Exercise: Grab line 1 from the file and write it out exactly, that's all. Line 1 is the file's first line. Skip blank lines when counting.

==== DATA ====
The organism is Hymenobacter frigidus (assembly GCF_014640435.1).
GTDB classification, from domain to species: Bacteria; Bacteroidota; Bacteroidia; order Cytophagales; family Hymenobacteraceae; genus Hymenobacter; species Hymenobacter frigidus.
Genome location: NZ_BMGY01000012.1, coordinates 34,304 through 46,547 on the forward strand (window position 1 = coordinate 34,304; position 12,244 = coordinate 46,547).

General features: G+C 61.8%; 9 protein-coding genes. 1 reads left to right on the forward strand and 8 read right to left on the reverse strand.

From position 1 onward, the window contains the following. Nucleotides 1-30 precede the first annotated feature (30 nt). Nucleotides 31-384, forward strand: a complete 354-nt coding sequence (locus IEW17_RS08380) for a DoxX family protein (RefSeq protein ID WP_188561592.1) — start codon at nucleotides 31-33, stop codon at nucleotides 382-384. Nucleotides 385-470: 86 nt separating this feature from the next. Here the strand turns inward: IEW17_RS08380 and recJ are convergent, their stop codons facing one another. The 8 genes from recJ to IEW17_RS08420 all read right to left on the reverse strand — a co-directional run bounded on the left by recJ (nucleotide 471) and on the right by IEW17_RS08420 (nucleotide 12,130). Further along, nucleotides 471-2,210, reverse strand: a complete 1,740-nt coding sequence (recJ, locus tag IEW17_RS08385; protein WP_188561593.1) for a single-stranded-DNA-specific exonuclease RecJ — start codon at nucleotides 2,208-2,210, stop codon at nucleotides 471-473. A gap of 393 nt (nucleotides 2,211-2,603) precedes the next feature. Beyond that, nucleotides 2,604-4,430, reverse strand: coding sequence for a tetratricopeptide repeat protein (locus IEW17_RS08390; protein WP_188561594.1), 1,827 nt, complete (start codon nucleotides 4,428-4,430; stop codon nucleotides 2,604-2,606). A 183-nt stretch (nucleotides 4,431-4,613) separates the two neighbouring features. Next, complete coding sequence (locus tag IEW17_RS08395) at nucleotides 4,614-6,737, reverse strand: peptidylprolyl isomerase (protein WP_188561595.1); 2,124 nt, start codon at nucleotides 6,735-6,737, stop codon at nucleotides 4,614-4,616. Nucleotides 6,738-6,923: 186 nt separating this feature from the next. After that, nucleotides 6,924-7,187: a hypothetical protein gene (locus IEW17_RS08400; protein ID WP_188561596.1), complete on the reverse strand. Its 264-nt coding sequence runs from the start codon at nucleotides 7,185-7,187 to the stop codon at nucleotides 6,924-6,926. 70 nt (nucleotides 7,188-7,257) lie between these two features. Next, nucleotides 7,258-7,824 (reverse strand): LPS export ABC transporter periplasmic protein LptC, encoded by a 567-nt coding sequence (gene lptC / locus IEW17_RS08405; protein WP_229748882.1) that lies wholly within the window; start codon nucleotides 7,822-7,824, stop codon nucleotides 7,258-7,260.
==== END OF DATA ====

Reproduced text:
The organism is Hymenobacter frigidus (assembly GCF_014640435.1).